Changes proposed for reliability standards violation filings

The Federal Energy Regulatory Commission is seeking public comment on a white paper jointly prepared by its staff and staff from the North American Electric Reliability Corporation (NERC) that proposes changes to the way that FERC handles notices involving violations of mandatory reliability standards governing cybersecurity of the bulk electric system.

Currently, when NERC submits Notices of Penalty (NOPs) for violations of Critical Infrastructure Protection (CIP) reliability standards to FERC, it redacts certain information, including the identity of the violator, from the public filing.    NERC, the designated electric reliability organization, has been submitting CIP NOPs to FERC since 2010. The filings typically include information regarding the nature of the violations, potential vulnerabilities to cyber systems as a result of noncompliance, and mitigation activities.

The white paper notes that since 2018, FERC has received an unprecedented number of Freedom of Information Act (FOIA) requests for non-public information in the CIP NOPs.

Citing this increase in FOIA requests and other considerations, the white paper suggests a revised approach for submitting NOPs involving CIP standards violations. The white paper proposes that NERC would submit each notice with a public cover letter that discloses the name of the violator, which reliability standards were violated, and the amount of penalties assessed (AD19-18-000).

Each notice would also contain non-public attachments that detail the nature of the violation, mitigation activity and potential vulnerabilities to cyber systems. These attachments would also contain a request for designation of such information as Critical Energy/Electric Infrastructure Information.

The white paper opines that “the proposed revised format more appropriately balances confidentiality, transparency, security and efficiency concerns.”  The proposed changes will make distinguishing between public and non-public information straightforward, the paper says. According to FERC and NERC staff, these revisions should make submission and processing of the notices more efficient while also reducing the risk of inadvertent disclosure of non-public information.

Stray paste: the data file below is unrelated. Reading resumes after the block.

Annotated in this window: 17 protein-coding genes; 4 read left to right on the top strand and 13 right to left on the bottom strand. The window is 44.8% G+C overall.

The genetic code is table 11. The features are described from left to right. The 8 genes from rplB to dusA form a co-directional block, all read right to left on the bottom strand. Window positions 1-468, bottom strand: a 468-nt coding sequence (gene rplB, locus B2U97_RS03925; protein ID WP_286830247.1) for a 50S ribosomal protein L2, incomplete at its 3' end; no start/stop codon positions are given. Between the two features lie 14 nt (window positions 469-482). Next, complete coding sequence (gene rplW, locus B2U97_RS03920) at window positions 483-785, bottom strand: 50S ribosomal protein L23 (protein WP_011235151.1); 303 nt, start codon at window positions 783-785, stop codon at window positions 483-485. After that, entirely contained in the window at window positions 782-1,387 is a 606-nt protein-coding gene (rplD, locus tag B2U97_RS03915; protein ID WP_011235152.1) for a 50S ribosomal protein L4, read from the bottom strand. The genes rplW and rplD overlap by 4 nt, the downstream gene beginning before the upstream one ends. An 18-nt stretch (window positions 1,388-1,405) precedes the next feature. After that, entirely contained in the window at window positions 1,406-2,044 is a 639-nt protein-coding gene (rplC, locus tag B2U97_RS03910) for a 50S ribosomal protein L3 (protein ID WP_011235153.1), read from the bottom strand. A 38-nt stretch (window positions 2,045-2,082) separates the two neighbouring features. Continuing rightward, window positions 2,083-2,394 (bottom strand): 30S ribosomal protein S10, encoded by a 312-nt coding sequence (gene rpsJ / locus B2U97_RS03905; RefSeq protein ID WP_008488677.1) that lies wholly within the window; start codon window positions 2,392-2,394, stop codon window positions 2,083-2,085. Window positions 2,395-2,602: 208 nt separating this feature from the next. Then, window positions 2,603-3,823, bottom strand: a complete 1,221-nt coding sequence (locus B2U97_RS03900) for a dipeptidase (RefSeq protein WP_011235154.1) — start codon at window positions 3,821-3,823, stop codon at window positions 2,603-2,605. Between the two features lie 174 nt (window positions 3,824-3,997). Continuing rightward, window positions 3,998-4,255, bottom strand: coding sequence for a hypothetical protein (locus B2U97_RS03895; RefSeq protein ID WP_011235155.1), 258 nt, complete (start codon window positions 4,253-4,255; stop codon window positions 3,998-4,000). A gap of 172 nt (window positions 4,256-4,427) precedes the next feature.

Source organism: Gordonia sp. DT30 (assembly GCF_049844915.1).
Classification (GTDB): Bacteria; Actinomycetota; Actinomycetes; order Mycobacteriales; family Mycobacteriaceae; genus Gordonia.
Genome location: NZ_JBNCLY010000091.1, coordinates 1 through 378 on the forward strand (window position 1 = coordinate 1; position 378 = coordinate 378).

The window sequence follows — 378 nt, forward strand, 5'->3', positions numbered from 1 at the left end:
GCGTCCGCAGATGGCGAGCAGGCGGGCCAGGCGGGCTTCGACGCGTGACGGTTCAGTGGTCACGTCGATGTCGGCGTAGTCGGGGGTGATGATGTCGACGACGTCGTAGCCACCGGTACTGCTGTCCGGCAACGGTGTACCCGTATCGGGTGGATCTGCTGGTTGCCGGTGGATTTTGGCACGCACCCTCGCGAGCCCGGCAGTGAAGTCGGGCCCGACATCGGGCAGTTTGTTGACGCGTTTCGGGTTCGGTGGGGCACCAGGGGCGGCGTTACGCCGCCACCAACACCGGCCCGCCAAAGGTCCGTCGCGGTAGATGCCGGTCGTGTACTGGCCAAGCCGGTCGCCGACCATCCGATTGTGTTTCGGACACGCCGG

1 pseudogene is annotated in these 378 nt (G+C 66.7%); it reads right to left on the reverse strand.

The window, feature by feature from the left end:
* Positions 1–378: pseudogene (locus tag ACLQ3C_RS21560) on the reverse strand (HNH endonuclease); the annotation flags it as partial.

While names of violators would be made public, detailed information that could be useful in planning an attack on critical infrastructure, such as details regarding violations, mitigation and vulnerabilities, likely would be considered exempt from FOIA.

The white paper specifically requests comments on the following issues: (1) the potential security benefits from the new proposed format; (2) any potential security concerns that could arise from the new format; (3) any other implementation difficulties or concerns that should be considered; and (4) does the proposed format provide sufficient transparency to the public. 

In connection with a notice regarding a CIP violation notice of penalty in Docket No. NP19-4-000, Commissioner Rich Glick highlighted the white paper, encouraging “interested parties . . . to participate in the White Paper docket as the Commission works to address ongoing concerns regarding transparency and security of the NERC NOP process.”

Comments on the white paper are currently due by Sept. 26, 2019.  On Sept. 11, the Association, the Large Public Power Council, Transmission Access Policy Study Group, and a number of other industry associations asked FERC to extend the comment deadline until Oct. 27, 2019.